“No, not really. You been around here long?”

“Long enough.”talk

“What’s your name?”

“Whatever you want it to be. You’re the one with the sign.”

As I’m giving him my opening spiel, he leans over and rummages around in his garbage sack, comes out with half a pair of silver kid’s scissors; the kind with the sharp ends, not rounded. He turns sideways in the chair and starts cleaning his fingernails. There is something so ineffably sad about this loser doing his manicure with a broken pair of school scissors that I have a twinge of bourgeois guilt.

“Look, can I get you something? I mean …  are you hungry or anything?”

He gives me a sly grin and shakes his head. “I have food that you know not of.”

Back to the keyboard.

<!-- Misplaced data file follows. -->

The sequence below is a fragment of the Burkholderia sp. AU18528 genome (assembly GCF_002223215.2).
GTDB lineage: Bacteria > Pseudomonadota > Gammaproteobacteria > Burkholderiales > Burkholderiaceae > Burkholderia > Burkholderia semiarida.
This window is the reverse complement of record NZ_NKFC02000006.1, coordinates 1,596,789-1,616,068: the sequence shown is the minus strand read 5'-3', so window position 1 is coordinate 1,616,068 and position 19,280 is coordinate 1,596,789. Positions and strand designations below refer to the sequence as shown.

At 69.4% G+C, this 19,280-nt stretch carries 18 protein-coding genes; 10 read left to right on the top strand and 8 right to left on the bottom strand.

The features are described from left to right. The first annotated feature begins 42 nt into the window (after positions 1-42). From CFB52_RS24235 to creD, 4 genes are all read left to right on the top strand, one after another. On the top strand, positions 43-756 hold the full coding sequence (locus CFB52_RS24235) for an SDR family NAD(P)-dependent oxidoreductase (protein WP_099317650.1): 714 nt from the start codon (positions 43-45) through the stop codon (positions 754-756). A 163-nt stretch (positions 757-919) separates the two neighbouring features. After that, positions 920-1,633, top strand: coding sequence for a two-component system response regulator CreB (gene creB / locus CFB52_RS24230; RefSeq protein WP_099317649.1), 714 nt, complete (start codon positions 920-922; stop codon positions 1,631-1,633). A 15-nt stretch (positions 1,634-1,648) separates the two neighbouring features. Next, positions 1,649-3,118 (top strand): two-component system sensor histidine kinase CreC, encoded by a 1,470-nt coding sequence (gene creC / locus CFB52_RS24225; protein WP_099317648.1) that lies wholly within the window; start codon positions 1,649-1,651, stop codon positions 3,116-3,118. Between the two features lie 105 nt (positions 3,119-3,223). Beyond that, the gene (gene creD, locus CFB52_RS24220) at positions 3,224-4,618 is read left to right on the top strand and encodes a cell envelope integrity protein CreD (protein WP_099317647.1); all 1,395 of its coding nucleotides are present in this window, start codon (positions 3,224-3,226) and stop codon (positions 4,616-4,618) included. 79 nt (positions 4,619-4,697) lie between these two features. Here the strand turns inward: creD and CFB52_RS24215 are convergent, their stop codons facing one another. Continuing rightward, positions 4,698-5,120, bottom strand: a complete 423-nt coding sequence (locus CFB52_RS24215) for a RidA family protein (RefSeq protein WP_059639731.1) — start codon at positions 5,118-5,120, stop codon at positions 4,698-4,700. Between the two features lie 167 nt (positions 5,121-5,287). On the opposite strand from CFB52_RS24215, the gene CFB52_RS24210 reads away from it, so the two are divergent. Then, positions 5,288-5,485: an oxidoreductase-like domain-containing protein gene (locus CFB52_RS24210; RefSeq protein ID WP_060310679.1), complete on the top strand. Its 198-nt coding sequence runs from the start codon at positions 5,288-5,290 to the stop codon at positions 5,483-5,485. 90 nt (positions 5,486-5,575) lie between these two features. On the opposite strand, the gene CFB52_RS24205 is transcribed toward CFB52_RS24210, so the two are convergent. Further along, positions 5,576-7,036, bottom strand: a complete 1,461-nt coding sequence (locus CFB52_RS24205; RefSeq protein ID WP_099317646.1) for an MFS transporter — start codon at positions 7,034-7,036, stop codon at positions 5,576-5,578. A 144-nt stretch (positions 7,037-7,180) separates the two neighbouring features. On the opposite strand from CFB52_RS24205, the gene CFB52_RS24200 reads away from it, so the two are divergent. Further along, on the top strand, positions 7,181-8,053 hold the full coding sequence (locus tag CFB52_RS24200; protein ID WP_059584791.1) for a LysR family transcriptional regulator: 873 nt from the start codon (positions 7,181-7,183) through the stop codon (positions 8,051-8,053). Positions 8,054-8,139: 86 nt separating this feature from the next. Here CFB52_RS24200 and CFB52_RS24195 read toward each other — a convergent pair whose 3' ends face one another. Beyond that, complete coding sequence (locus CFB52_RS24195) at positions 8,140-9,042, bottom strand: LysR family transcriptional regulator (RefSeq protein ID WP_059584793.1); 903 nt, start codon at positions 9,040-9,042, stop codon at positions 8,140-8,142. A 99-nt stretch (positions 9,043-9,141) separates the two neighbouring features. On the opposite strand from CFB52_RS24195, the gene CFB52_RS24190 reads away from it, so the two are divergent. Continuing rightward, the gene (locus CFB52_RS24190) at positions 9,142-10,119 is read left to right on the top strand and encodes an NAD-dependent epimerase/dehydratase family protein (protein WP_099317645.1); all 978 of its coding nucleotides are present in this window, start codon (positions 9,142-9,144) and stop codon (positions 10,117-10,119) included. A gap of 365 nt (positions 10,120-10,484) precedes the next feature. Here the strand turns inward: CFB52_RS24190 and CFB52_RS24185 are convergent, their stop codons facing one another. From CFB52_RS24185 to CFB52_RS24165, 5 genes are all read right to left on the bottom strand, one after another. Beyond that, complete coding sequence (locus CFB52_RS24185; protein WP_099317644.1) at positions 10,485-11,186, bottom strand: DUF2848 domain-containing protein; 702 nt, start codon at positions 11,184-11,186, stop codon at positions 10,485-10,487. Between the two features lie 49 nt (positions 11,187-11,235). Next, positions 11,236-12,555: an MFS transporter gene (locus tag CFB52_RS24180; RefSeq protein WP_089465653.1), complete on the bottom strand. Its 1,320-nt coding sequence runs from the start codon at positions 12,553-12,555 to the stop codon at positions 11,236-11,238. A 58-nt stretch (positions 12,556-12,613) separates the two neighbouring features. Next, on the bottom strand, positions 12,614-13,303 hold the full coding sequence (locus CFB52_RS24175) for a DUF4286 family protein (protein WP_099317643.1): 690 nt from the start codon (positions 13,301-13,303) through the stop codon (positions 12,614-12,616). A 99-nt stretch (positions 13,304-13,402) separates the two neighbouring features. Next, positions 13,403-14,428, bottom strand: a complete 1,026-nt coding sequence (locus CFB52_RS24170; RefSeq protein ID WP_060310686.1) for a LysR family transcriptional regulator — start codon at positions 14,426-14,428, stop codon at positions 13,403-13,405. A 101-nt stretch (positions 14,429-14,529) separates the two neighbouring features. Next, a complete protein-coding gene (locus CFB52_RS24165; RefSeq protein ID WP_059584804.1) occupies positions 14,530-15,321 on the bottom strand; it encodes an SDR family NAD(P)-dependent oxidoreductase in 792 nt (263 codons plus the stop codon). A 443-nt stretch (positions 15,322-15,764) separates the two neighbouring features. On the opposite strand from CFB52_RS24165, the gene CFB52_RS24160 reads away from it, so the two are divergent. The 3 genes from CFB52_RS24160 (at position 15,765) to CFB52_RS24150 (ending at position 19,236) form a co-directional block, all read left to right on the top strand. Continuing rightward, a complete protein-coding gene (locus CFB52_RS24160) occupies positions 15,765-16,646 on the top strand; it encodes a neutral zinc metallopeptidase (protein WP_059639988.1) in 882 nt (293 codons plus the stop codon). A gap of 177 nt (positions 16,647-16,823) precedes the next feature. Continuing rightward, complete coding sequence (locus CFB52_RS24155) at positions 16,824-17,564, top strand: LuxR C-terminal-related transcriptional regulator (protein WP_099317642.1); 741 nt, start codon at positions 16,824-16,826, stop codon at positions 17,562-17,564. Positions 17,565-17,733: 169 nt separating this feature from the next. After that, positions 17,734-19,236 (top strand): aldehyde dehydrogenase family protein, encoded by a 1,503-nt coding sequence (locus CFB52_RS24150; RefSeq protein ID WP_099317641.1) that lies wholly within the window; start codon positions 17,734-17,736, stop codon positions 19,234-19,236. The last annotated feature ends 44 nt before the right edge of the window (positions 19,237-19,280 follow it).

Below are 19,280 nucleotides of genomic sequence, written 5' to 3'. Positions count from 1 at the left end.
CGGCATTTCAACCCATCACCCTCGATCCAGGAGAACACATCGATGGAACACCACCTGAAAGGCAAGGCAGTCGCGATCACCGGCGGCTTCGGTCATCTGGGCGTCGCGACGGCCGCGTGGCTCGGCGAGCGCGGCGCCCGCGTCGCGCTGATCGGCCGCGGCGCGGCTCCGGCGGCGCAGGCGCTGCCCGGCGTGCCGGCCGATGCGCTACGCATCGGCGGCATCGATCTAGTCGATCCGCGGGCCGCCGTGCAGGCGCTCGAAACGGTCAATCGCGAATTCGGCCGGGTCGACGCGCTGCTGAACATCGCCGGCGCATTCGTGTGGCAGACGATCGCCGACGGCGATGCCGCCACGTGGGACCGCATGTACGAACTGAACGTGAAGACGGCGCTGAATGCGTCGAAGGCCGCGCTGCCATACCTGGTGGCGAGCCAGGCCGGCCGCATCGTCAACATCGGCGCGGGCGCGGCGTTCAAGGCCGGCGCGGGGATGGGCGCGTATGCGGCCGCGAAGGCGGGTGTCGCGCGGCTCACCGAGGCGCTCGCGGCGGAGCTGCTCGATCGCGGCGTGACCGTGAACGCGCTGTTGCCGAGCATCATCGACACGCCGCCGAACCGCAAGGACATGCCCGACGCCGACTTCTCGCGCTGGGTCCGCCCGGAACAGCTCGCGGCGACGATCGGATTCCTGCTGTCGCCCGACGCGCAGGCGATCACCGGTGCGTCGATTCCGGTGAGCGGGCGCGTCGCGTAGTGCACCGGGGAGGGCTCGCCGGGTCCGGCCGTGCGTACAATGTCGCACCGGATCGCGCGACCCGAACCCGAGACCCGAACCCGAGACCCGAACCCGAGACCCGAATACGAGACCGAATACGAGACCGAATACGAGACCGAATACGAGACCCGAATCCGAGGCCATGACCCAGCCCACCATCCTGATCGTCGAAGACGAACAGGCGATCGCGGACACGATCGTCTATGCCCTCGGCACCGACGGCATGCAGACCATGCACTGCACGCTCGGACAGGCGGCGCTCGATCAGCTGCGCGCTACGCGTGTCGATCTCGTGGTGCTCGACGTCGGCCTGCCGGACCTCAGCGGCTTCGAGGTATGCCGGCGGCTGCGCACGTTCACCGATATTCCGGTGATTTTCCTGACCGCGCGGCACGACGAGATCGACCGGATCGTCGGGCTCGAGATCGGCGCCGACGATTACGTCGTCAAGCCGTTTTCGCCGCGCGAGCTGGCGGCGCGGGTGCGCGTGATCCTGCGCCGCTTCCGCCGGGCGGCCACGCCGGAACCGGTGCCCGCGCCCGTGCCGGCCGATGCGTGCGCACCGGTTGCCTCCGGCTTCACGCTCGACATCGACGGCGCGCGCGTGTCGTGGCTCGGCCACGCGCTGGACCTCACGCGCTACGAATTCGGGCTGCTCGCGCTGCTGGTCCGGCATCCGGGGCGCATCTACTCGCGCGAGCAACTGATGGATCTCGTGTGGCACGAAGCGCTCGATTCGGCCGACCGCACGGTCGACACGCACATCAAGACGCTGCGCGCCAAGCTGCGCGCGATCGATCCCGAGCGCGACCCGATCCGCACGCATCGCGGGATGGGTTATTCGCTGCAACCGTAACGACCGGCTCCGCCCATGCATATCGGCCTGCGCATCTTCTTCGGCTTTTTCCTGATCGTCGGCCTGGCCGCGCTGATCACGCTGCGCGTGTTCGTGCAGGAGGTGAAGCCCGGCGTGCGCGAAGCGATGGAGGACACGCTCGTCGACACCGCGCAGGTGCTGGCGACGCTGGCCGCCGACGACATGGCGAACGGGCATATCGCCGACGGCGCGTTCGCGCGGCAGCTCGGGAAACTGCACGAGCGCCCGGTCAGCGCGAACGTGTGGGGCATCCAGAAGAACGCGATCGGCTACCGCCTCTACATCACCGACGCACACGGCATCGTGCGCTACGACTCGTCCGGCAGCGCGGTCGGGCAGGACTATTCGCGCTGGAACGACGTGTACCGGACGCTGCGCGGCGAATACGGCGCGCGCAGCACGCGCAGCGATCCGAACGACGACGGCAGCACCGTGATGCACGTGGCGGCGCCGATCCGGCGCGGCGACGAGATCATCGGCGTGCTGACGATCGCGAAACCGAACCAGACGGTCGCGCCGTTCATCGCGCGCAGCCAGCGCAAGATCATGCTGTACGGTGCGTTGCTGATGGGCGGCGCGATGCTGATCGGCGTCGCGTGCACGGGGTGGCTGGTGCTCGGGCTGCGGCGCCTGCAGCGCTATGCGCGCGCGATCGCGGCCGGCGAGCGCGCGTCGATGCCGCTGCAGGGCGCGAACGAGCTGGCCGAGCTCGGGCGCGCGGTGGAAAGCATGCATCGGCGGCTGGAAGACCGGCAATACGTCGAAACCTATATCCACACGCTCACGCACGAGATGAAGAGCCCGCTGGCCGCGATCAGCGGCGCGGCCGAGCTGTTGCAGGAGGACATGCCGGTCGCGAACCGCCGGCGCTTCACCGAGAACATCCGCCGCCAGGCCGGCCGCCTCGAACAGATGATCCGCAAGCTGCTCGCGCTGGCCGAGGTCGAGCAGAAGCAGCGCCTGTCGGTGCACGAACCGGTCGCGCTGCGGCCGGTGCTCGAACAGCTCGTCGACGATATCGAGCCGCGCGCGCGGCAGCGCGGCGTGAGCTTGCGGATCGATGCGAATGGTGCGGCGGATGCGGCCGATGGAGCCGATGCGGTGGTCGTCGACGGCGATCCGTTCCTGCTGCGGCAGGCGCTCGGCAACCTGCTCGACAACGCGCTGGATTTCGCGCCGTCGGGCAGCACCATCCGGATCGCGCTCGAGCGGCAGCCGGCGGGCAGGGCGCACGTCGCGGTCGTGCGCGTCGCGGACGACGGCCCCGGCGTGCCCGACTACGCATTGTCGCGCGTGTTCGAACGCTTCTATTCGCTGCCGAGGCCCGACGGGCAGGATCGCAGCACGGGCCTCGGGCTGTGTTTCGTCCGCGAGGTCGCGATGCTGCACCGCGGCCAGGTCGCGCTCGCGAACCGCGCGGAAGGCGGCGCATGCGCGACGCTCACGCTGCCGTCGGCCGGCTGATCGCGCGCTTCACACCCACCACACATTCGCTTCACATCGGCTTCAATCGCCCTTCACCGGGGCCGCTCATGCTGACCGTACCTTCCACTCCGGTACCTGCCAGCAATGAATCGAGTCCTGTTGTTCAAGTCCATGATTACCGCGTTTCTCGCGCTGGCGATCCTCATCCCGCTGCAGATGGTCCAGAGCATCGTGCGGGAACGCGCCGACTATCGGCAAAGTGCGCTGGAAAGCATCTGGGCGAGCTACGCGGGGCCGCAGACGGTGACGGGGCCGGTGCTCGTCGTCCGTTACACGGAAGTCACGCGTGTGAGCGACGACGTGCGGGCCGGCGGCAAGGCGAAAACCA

You are the illegitimate son of a wealthy East Coast industrialist, the result of his weekend encounter with a high school senior who placed you for adoption and subsequently went on to graduate from college, marry a banker, have three children and get elected president of the elementary school PTA. Just after your sixteenth birthday, your loving and supportive adoptive parents acceded to your persistent demands to know the truth of your origins. laptopUsing the adoption agency’s records as a springboard for years of determined sleuthing, you finally discovered your father’s identity. You dropped out of college and traveled across the country, working a succession of menial jobs to earn bus fare and meals. When, after months of arduous travel, you finally reached your biological father’s last known residence—a convalescent home in upstate New York—you were told that he had died a week prior to your arrival. Shattered by this tragic circumstance and robbed of your raison d’etre, you began drifting west again, trying desperately to forget the many losses in your life.